• Egyptian Mythology: When you die, Anubis takes your heart and weighs it against the Feather of Ma'at, the Goddess of Truth. Even in a Metaphysical Place where a mummified heart and a feather could weigh the same amount, the implication is obvious: it's a very high standard to live up to. If your heart is lighter than or weighs the same as her feather, you get to pass onto the afterlife. But if your heart is heavier, it gets tossed as a snack to a demoness by the name of Ammit, a Mix-and-Match Critter consisting of the most dangerous and deadly animals in all of Africa: a crocodile, a lion or leopard (depending on your translation) and a hippopotamus. On top of that, your soul ceases to exist; everything that's left of you is Eaten Alive by Ammit, and you don't get to see your family/friends/spouse again. It could also be simply tossed into a lake of fire, similar to the above-mentioned Fire and Brimstone Hell. Either way, you are Deader Than Dead. On the plus side, you can lie your way out of this with the proper spells... meaning that countless horrible people might have gotten away while ignorant good ones did not...
  • The "Purity Culture" of many religions (most notably, the more conservative sects of the Abrahamic religions) relies on this to keep young people from having sex outside of marriage. It doesn't distinguish between consensual premarital sex and rape, leading to people in these groups who are raped to believe that they are "damaged goods." Nor does it distinguish between sex with a long-term boyfriend or girlfriend, or even fiance(e), and a one-night stand with someone whose name you neither know nor care to learn. It threatens young people with being unfit for marriage and/or going to Hell if they have sex outside of marriage, or (in some cases) even kiss or confess their love for someone before their wedding. (Therefore, it posits that Sex Equals Love, and therefore sex outside of marriage is the same as cheating on your spouse, perhaps before you've even met them, and that your body doesn't belong to you, but to your spouse, before, during, and after marriage.) It threatens such people with unhappy marriages and divorce, as well as social shame and ostracism and possibly Dying Alone unless someone graciously decides to marry you even though they'll always resent you for being "impure." And it states that men can't control their lustful urges, so it's on women to dress and act modestly and demurely, so as not to "invite trouble" or to cause a man to stray from his wife (whether she exists here and now or sometime in the future). Women are divided along the lines of "good girl" and "whore." And in some circles who adhere to these ideologies more stringently, someone (especially a girl or woman) may be disowned, beaten, or killed if they wear the "wrong" kind of clothes or have sex or a relationship before marriage, or are even just rumored to have done so, in order to protect their family's reputation.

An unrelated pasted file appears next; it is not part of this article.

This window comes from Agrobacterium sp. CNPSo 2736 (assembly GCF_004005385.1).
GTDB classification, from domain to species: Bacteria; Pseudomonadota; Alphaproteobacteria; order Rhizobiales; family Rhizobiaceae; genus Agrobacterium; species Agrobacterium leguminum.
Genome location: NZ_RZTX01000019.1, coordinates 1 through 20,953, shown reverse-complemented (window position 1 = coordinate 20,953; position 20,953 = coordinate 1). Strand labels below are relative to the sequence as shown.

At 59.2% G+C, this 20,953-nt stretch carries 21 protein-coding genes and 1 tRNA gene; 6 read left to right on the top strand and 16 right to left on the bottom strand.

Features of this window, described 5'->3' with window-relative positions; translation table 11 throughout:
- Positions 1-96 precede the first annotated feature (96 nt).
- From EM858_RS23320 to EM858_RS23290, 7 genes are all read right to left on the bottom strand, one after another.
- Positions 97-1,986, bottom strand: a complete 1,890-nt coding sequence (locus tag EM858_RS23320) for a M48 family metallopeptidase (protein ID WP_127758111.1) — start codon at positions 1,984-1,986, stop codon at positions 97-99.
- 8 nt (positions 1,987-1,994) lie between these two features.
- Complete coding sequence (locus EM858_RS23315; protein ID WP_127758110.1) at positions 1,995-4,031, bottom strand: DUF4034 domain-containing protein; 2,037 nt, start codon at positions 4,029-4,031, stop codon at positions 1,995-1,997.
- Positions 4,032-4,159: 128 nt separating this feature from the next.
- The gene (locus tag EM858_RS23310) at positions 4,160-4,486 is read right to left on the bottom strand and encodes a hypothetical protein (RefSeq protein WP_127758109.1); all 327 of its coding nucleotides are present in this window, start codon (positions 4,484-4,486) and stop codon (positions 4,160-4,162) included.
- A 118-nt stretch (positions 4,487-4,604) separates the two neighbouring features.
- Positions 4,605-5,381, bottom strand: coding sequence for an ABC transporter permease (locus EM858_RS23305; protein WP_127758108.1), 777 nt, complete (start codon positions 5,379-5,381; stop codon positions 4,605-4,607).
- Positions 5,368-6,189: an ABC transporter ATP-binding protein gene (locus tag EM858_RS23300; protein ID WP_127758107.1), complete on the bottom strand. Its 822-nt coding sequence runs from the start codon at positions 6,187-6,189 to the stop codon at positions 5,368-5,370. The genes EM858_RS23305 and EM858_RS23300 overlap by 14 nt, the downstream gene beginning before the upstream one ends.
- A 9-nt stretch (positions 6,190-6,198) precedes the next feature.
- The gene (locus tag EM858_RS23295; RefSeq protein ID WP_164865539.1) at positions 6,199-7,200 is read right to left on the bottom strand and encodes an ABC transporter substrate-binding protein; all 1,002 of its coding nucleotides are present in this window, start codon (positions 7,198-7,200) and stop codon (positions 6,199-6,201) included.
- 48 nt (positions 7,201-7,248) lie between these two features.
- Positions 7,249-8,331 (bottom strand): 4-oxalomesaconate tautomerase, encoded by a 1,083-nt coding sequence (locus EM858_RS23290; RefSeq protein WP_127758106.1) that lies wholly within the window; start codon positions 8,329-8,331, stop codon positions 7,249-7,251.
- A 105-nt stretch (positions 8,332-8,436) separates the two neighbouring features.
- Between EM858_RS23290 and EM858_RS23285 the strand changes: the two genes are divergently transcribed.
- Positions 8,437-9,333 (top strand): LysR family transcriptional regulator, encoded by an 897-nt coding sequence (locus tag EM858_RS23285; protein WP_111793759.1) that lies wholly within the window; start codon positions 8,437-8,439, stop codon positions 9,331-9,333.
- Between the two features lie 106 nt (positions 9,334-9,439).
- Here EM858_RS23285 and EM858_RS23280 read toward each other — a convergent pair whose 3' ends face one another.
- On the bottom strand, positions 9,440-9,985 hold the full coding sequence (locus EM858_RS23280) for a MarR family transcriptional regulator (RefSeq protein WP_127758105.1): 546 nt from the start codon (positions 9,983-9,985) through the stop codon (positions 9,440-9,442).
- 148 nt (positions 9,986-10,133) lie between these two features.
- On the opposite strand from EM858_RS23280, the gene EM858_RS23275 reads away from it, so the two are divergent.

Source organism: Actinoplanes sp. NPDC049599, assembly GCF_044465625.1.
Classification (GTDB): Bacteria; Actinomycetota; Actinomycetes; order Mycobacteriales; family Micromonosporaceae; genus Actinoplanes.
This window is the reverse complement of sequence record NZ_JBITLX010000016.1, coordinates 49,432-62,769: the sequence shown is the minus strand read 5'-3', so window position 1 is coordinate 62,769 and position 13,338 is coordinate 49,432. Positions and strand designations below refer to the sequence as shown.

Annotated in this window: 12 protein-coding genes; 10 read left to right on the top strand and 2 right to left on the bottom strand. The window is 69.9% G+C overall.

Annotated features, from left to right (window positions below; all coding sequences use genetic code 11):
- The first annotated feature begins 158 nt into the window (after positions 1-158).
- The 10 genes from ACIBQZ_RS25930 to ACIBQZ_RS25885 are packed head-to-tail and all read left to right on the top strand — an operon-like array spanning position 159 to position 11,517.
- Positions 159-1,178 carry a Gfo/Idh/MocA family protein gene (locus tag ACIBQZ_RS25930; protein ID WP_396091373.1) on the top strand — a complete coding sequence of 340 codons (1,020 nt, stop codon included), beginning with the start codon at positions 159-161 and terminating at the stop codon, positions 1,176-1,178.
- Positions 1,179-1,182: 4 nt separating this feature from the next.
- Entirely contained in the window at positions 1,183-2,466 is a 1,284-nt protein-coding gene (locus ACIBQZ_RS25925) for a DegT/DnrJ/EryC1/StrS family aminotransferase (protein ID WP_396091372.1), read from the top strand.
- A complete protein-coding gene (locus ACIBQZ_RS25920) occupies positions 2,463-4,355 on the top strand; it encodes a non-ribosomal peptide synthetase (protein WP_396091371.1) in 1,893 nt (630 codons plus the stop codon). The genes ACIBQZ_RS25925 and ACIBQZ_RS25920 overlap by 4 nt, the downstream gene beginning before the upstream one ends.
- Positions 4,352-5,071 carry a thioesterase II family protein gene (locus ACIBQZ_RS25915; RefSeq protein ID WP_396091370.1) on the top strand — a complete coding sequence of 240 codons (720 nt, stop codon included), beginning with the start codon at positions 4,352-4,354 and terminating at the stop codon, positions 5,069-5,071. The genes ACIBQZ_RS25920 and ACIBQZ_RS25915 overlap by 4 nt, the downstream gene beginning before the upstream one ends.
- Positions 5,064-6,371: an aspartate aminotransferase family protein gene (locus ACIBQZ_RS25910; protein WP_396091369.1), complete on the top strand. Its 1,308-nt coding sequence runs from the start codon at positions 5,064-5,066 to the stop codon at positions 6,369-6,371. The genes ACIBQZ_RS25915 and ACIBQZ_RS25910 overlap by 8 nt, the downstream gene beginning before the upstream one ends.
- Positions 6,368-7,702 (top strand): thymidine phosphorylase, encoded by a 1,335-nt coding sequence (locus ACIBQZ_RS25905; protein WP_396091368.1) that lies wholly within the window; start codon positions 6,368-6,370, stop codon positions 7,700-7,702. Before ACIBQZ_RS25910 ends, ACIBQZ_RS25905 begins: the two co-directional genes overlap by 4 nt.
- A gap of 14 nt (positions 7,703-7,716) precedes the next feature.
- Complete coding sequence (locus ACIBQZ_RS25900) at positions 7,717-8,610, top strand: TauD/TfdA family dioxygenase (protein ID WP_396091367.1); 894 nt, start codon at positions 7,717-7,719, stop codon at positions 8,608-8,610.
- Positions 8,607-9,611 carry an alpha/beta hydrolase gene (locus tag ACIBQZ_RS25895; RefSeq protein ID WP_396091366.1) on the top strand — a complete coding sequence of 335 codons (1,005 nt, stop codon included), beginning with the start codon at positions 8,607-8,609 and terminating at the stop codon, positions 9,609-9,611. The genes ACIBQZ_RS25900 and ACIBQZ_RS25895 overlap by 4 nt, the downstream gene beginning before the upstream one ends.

• Buddhist deity Hariti used to be a terrifying Child Eater who was also a Mother of a Thousand Young. The mothers of her victims asked Buddha to help, and Buddha responded by stealing Hariti's youngest child. Hariti was so distraught that she asked Buddha to help her. Buddha responded by asking how she felt to lose just one child out of hundreds, when she had stolen the only children of other women. Hariti promptly underwent a Heel–Face Turn and vowed to only eat pomegranates.